Impact on Student Discipline Problems and Student Achievement. The survey and interview results showed that teachers and administrators believe the program is effective and helpful. As noted above, this perception varies when the program is broken down into specific components. In general, those program features that are considered easy to implement are also those most consistently used and most likely to be seen as effective. Impact also varied according to how thoroughly the program was actually implemented; one school with high staff turnover reported a greater level of problems with implementation and lower ratings of effectiveness. Data on actual frequencies of discipline problems and levels of student achievement were inconclusive. Some schools in this sample were unable to provide detailed and consistent data on discipline problems and achievement from both before and after their use of the Make Your Day program. No clear pattern emerged, and in any case the retrospective, descriptive nature of the research design would not allow strong conclusions about cause and effect. Recommendations about how to address these issues in the future are included in the report. Impact on School Climate and Parent Involvement. A majority of school staff members reported that their school is safer in general, and they as individuals were happier and more productive, as a result of the Make Your Day program. Most reported wanting to continue the program at their school. A majority also reported that as a result of the program, parents and school staff work together more effectively to handle student behavior problems. Other items addressing the school atmosphere, productivity, and relations with parents were given mixed ratings, particularly in the school with high staff turnover and inconsistent implementation of the program. These findings can be used to inform further program development, as well as to provide additional recommendations to schools on how to successfully implement the program. Finally, the methods used here can serve as a basis for further evaluation research on the effectiveness of the Make Your Day approach.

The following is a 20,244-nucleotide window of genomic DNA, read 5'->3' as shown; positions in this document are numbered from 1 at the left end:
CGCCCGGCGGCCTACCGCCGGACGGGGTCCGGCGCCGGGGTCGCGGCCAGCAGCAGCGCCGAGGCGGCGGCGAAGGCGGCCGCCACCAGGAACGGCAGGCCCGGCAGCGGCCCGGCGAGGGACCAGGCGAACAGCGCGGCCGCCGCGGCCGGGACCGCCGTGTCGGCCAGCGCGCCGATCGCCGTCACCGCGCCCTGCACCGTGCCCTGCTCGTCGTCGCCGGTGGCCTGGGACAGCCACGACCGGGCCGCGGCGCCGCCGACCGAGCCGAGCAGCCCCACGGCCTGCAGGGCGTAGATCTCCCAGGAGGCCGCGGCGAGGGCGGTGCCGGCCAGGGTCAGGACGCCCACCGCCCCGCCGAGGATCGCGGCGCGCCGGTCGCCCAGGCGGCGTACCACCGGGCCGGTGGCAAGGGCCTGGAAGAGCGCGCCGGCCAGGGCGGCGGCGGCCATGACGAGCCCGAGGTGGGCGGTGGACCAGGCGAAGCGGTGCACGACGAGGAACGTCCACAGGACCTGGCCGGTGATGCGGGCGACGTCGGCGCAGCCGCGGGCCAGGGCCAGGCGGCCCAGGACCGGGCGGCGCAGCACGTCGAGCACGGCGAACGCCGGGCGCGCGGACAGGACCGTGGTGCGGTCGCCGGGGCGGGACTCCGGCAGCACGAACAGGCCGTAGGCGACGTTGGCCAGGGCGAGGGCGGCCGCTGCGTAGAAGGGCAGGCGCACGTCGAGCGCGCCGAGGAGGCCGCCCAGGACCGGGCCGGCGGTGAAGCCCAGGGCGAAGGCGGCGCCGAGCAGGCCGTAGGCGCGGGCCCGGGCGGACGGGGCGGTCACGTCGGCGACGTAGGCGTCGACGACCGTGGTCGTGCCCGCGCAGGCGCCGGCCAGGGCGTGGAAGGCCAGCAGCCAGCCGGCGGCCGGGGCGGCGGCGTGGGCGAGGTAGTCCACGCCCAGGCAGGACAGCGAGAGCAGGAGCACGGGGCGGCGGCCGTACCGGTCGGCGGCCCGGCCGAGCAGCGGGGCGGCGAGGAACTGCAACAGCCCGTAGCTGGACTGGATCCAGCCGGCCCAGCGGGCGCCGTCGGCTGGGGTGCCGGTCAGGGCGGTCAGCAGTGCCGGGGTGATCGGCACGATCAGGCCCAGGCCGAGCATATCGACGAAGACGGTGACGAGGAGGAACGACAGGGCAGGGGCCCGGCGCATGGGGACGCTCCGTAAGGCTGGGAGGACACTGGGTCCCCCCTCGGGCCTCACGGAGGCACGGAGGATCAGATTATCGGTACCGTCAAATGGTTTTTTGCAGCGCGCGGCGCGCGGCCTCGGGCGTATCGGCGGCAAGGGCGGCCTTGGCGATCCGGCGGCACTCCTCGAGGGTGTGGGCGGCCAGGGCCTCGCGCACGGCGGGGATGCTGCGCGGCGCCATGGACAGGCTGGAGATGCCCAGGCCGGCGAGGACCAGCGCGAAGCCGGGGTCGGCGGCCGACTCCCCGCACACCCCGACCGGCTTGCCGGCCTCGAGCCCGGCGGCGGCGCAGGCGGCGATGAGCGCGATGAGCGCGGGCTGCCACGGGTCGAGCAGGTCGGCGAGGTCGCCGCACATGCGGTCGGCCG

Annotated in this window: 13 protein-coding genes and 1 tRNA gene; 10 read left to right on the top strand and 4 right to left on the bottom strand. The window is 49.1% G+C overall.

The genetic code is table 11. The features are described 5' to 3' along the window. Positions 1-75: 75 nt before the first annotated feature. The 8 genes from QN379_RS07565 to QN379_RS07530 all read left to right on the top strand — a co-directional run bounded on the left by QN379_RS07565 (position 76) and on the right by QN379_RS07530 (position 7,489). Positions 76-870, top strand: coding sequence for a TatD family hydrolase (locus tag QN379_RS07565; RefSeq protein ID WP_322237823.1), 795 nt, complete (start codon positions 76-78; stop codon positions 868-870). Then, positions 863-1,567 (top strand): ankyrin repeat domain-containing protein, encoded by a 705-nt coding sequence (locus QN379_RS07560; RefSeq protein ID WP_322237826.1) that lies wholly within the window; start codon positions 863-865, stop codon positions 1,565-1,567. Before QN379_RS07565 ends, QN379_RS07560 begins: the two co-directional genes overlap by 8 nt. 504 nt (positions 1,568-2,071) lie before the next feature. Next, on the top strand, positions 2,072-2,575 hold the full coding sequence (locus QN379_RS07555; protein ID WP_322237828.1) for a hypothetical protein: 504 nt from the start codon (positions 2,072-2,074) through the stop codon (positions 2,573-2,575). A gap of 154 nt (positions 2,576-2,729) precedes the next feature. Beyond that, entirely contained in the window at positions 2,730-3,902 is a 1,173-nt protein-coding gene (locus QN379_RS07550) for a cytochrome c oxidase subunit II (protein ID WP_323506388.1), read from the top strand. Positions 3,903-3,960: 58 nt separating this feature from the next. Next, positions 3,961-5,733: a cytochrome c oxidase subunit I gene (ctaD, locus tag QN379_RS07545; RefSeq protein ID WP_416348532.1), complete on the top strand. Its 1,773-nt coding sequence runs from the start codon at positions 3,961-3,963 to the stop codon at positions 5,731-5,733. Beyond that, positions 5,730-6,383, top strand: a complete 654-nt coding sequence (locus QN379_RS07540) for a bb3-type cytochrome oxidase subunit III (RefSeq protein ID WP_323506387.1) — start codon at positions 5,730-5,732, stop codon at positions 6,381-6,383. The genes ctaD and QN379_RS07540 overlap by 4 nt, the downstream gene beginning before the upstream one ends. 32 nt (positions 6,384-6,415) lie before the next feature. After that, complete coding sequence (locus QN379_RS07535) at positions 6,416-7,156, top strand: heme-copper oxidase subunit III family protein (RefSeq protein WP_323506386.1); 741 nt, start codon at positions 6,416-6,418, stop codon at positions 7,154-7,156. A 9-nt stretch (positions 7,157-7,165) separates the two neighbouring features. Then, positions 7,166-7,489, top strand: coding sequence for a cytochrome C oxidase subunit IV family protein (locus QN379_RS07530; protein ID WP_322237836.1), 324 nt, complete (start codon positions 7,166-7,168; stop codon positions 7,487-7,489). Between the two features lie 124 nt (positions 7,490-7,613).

SUMMARY ACROSS SCHOOLS